Turn the Ship Around (Book Review)

Itamar Goldminz
Nov 24, 2015 · 2 min read

I first heard of David Marquet‘s

Turn the Ship Around

in an Agile conference four years ago, and I added it to my reading queue. For whatever reason, other books kept getting ahead of it (a relatively rare event in my reading queue), until it was mentioned in another book I recently finished, causing it to jump back to the top of the queue.

The book chronicles David’s personal story, taking command of an under-performing nuclear submarine, the USS Santa Fe, and transforming it into a top-performing one. What makes this book a worthwhile topic for this blog, is the way David chose to go about doing that: by pushing power/control/decision-making down the chain-of-command — in a complete opposite direction to traditional Navy doctrine.

The biggest lesson learned, in my opinion, from David’s experience is best summarized in his own words:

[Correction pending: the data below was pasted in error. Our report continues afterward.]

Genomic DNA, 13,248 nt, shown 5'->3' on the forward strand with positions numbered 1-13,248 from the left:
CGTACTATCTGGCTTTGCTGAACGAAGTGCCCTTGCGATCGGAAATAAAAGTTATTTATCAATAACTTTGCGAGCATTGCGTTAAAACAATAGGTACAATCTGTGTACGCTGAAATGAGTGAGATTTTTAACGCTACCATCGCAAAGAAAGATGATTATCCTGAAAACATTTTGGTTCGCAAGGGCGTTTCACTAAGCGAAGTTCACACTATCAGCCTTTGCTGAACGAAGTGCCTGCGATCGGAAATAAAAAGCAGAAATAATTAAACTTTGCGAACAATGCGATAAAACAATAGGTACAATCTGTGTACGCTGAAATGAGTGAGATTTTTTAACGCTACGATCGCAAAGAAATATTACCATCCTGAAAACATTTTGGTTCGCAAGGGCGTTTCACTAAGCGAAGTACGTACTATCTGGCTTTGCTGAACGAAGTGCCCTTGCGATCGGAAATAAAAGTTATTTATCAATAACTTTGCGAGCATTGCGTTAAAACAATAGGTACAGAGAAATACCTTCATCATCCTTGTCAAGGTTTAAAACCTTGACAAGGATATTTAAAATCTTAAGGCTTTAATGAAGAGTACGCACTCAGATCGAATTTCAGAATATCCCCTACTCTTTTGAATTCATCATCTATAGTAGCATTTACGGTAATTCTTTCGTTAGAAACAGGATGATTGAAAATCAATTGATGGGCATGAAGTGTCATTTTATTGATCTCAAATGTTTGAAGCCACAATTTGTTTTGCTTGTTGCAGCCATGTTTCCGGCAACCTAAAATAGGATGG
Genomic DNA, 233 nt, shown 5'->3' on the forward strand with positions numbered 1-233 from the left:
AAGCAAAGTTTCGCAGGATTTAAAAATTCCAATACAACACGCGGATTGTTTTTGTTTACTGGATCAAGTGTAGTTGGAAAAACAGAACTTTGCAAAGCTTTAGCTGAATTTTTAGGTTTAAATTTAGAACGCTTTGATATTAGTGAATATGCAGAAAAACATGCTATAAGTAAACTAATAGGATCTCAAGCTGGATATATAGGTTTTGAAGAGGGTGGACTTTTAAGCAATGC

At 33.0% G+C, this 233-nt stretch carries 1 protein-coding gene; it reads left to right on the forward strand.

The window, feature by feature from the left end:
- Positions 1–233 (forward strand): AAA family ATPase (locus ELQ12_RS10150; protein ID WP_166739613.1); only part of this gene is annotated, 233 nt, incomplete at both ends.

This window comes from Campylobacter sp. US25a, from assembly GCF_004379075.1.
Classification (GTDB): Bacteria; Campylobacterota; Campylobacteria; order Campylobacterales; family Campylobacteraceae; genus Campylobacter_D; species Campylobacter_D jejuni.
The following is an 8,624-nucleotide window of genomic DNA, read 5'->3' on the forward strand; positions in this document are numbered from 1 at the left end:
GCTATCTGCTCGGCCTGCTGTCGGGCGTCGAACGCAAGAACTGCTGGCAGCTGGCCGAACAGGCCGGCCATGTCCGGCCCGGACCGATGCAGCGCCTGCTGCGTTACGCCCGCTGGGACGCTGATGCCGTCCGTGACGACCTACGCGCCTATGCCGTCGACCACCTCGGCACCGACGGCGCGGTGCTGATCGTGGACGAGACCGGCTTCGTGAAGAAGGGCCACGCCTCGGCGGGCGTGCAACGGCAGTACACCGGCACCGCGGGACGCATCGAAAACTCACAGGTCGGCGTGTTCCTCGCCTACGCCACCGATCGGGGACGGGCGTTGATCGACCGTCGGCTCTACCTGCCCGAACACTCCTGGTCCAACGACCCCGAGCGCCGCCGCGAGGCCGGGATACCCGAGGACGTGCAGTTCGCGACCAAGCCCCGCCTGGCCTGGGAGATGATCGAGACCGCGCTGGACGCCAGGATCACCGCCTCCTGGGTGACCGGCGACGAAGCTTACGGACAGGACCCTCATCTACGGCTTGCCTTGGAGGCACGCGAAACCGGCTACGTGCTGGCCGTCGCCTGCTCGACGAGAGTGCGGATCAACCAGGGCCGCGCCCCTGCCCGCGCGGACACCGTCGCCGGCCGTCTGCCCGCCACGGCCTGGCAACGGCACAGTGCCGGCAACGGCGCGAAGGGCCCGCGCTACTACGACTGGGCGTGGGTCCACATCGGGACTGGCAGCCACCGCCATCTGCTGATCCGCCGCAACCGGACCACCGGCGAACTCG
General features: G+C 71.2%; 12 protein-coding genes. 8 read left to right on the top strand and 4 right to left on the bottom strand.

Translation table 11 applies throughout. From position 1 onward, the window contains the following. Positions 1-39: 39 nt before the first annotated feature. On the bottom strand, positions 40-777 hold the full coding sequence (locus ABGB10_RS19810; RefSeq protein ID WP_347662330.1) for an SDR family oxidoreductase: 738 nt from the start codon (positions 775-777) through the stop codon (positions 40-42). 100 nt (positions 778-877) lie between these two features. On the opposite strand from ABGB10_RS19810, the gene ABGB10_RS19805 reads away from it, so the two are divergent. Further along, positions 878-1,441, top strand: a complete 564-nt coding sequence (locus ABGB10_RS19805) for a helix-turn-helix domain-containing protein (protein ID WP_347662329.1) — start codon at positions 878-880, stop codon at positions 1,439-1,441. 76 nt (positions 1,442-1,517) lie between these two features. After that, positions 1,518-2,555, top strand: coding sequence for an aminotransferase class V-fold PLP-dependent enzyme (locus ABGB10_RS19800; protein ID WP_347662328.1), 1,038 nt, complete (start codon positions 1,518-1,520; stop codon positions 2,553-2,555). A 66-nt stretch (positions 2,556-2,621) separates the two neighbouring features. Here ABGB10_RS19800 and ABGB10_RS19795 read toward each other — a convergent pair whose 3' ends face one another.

“Control, we discovered, only works with a competent workforce that understands the organization’s purpose. Hence, as control is divested, both technical competence and organizational clarity need to be strengthened.”

Many books and articles make the case for why pushing control/power/decision making down the org (often times erroneously referred to as “empowerment”) is important. But the tight coupling between doing so, technical competence and organizational clarity was illuminating to me. Reflecting on past situations when I hesitated to delegate control, or did so and was disappointed with the outcome, I can almost always attribute the root cause for my hesitation or disappointment to one, or both, of these elements.

Even though the quote I shared above is taken from the book’s introduction, this is not one of those would-have-been-better-as-a-10-page-HBR-article books. The book adds colors and nuances to this high-level idea, and breaks it down to specific mechanisms that David used to push down control, improve technical competence and enhance organizational clarity. Many of which can be adapted from a submarine-setting to a corporate-setting (environments that are worth a more in-depth comparing and contrasting, perhaps on some future post).

Org Hacking

Solving Human Puzzles

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